A year ago today I landed at Heathrow for a ten day trip home and I haven’t been back since. How did that happen, where did that year go? It feels too long since my feet were on English soil and so now I’m having a yearning-fest about things I miss. I don’t mean my friends and family, or my work or the specific detail of my home because all of that is particularly mine to miss (oh, and I do) and everyone has there own ‘particularly mine’ stuff that is to do with the who they’re without more than the what and the where to compare. So I’m meaning and dreaming of the things which are everyone’s there but no-one’s here. I’m sure there are loads, and you certainly won’t all agree with me, English or not, there or here or wherever you are, but here are four things on my list that might surprise you.
Flicking a v. Here, it’s up yours, giving the finger – the middle one, to be precise – but I think we all know that, it’s a universal gesture, or universally western perhaps. But flicking a v, that’s ours. You make a v with your index and middle fingers and stick it up provocatively, palm inwards, almost the same but opposite way round to the peace or victory sign. It means fuck off, of course, but it’s only good to give if you know it’s going to be understood. Recently I went with my pal M [you’re in M :)] to see Jake Bugg playing in Houston. He’s from Nottingham, England and one of his songs is called ‘Two Fingers’, by which he means holding up two fingers, flicking a v, saying fuck off. The audience swayed hippyishly giving the peace sign as he belted it out, and oh how we laughed knowingly, M and me. I’d not given it much thought till then, but since have been missing using it, in jest and in anger and in sarcasm and in defiance and in all sorts of possibilities in between. (It’s an ubiquitous flick of the wrist on the roads – as a cyclist, as a driver, as a pedestrian even – a dismissal of annoyance, minorly aggressive but in an ok sort of way – but which I couldn’t possibly use in even the slightest of road rage here just in case the sentiment were to be clearly understood and I found myself facing a gun.)
Ice cream vans. We all know the British Summer is often cold and wet (and, yeah, I know I know, last Summer was the hottest for ten years, I missed that too) but that doesn’t ever stop the beat. Apparently you get them here in the US (‘ice cream trucks’) but I’ve only ever seen hot food trucks. Or maybe I have seen one and just not noticed because it’s too appropriate, but I don’t think they drive round the houses and sit outside schools, and I’m absolutely sure you won’t come across one when it’s chilly. There’s something enticing, nostalgic, in your bones about the promise of an ice cream cone that the tune sings out whatever the weather, despite the weather. Many a 99 (Cadbury’s Flake in a Mr Whippy basically) with raspberry sauce has been consumed in horizontal rain on the sea-front or in low cloud and drizzle at the end of a damp and miserable walk up a hill and down again. Because in England there’s always a van there, just in case the sun does come out. And it might be a weedy, reedy, thin jangle piping out, but it was enough to get you worried as a kid that you’d see it disappearing round the corner as it wafted its way in and out of your local streets, sticky coins still in your grubby hands. I’ve just had a little google, and apparently there are about 5,000 ice cream van chimes available in the UK! In my mind, it’s always Greensleeves – which, it turns out is one of the most popular along with Match of the Day and O Sole Mio (of course! Just One Cornetto!) – but not ever as soothing and melodic a version as any of these examples. As I said, weedy, reedy and thin, and played way too fast. But there, and pleasing all the same.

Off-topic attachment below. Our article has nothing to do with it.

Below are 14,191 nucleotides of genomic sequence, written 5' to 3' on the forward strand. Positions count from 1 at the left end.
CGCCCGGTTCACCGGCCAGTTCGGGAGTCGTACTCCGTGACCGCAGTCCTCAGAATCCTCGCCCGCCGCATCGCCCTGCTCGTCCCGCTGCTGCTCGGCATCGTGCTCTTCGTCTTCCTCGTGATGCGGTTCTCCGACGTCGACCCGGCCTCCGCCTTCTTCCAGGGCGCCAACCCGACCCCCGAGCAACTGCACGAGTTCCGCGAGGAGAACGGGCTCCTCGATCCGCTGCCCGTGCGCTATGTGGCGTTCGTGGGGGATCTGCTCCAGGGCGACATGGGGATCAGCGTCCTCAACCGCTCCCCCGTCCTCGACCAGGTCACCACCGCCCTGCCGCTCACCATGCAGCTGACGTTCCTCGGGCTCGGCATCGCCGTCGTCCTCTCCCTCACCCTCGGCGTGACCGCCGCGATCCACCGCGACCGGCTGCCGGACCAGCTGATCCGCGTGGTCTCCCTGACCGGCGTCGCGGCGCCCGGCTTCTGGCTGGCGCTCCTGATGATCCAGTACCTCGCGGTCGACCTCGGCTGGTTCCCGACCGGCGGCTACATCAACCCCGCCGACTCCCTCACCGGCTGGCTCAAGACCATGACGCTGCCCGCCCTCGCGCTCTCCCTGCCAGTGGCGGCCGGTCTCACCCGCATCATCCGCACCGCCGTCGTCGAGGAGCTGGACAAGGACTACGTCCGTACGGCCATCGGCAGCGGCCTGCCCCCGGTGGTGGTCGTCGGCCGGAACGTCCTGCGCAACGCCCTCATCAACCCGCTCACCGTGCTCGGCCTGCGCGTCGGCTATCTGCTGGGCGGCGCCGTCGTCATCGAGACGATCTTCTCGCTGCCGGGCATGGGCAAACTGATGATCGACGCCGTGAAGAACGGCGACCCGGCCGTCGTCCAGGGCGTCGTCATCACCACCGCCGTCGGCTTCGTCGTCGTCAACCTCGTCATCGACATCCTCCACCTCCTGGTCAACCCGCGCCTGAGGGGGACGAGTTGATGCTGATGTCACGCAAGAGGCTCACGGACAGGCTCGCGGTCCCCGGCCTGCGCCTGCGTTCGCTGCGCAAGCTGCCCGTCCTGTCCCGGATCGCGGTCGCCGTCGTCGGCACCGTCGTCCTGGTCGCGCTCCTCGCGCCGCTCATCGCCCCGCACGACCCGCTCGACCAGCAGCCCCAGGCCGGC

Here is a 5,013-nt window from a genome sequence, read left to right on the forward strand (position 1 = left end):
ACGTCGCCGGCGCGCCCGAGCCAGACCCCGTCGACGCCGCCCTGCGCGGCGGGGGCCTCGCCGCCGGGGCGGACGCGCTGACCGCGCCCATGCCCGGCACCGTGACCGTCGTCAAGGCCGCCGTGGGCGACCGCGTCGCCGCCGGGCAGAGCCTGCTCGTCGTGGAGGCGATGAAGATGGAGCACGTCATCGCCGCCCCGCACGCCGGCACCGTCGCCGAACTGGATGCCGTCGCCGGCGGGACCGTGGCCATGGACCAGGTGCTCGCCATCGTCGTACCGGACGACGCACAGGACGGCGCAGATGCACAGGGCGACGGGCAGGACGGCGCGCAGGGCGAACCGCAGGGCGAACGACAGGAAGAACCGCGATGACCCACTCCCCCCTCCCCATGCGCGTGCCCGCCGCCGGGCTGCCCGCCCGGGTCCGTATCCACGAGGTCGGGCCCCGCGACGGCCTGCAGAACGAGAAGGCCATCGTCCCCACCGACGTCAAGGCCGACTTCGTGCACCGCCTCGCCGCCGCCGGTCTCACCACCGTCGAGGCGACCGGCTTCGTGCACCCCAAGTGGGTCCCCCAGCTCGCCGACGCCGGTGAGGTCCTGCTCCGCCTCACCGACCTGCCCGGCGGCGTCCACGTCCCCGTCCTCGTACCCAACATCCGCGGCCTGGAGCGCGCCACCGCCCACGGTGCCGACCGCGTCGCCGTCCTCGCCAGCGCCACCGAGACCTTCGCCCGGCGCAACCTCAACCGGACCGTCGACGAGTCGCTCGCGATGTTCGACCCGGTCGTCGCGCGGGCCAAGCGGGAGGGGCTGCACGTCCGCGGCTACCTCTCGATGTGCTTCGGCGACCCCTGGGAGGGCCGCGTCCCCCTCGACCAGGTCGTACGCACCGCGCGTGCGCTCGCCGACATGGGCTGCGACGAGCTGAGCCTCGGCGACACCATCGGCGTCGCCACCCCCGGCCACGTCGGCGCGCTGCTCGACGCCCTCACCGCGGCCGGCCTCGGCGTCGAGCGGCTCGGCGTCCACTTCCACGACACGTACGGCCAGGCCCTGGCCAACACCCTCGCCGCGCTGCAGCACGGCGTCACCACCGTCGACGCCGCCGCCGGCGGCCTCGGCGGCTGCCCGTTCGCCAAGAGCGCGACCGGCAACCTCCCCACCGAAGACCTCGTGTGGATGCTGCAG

Shopping trollies. Not supermarket shopping trollies/carts, but little trollies for the local shops that old ladies (never old men) pull along the pavement/sidewalk as they pop into the butcher’s to buy two rashers of bacon, a fabric basket on two wheels with a long handle. Occasionally you might see quite a trendy one and I have one myself, actually, purchased from the Eden Project in Cornwall, all eco-friendly and everything. Marvellous for transporting home the massive four rib of beef or what have you, even if your kids disown you as they walk right on by. I love mine (trolley that is). Or rather, loved it, symbolic as it and all the ankle-catching, door-jamming tartan ones being steered erratically by our mothers and grandmas are of the delightful if mundane pleasure of walking to the local shops, idly chatting to whoever you might bump into, chewing the fat, being the community. And although I don’t love those see-through plastic rain … scarves? hoods? … head coverings, worn by same old ladies and just as redolent of neighbourhood life, yet even these, provincial and old hat (sorry) and unstylish (like the trollies) as they are, are familiar and missing (though not from my head you’ll be relieved to know).
Meat pies. Of course I could make my own and I have done so a couple of times. But I don’t really mean the home-made meat pies that feed a family for dinner with gravy (that’s dark brown, meaty meaty meaty gravy) and buttery boiled spuds and peas, although that’s to die for too, isn’t it? But no, actually I mean the little meat pies for one that you get from Gregg’s or petrol/gas stations (neither of these the best but pervasively on the high streets and roads of the land so there when you need them) or preferably from whatever little bakery you can find. Chicken & mushroom, steak & ale, steak & kidney, chicken & ham, ham & cheese, spicy lamb & potato. I’d count Cornish pasties, sausage rolls, cheese & onion as well even though that’s veggie. Oh and pork pies, salty jelly and gooey pastry inside, crusty out. Savoury. Meat. Not sweet. Not fruit. But meat. Pies. I flick a v to ‘pot pie’ upstarts. You need pastry on the bottom too.